Breast-ovarian cancer, familial 1 is a cancer caused by mutations (changes) in the BRCA1 gene. These mutations can lead to uncontrolled growth of the breast and ovarian tissues that do not respond to the body's normal signals to stop growth. Women who inherit a BRCA1 mutation have a greater risk of developing breast and ovarian cancer. The severity and type of cancer varies from family to family.
The presence of a mutation in BRCA1 can be predicted based on family history and confirmed using molecular genetic testing. However, at this time, not all types of mutations that may increase the risk of cancer have been discovered. The majority of breast cancers associated with mutations in BRCA1 are known as triple negative breast cancer (TNBC), which means that they do not respond to hormone therapy. The signs of hereditary breast and ovarian cancer may include multiple affected family members, an early age of cancer development, and cancer that affects both sides of the body, such as both the right and left breasts.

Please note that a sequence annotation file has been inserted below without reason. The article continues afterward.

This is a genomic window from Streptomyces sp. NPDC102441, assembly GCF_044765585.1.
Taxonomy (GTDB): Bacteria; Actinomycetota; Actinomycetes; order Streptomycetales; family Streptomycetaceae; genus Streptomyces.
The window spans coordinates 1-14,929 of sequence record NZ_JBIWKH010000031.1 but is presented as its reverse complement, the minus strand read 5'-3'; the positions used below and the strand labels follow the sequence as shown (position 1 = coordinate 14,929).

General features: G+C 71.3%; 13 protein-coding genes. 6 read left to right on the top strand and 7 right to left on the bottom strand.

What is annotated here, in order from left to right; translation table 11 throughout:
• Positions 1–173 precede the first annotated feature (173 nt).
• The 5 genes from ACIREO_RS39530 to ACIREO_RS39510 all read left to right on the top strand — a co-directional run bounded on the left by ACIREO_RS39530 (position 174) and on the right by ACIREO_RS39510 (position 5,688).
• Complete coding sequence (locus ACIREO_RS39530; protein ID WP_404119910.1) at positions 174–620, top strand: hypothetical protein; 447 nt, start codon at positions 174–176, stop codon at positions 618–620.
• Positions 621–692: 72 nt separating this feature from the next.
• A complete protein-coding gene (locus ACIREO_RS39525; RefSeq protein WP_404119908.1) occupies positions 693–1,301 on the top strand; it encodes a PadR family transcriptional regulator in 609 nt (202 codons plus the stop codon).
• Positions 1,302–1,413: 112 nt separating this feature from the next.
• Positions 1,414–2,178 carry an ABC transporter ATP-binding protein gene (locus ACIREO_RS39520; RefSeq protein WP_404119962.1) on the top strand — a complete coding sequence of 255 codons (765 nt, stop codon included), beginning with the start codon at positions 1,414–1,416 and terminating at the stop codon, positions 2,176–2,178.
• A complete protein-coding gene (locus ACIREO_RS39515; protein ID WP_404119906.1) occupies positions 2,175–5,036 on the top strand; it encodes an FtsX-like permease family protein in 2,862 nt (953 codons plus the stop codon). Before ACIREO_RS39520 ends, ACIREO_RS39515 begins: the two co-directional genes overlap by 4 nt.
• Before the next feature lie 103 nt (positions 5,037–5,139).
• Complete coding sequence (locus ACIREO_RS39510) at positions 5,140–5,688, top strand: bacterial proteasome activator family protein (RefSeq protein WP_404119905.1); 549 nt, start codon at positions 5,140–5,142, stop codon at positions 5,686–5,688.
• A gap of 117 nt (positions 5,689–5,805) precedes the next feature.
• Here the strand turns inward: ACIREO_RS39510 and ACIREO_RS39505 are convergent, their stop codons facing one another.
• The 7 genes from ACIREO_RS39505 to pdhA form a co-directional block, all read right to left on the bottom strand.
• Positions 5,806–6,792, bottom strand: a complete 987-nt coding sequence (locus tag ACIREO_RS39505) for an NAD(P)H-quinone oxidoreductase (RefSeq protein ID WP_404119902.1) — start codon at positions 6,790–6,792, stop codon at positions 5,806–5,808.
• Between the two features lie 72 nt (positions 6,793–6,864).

Treatment for hereditary breast-ovarian cancer can include surgery to reduce risk, medication, and preventative screening. Treatment for breast and/or ovarian cancer varies depending on the type and stage of cancer development. If you have been diagnosed with breast-ovarian cancer, familial 1, talk to your doctor about the most current treatment options. In addition, a genetic counselor can help discuss inheritance and the possible risks to other family members. Support groups are available for more resources and to connect with others who have or are at risk of developing hereditary breast and ovarian cancer.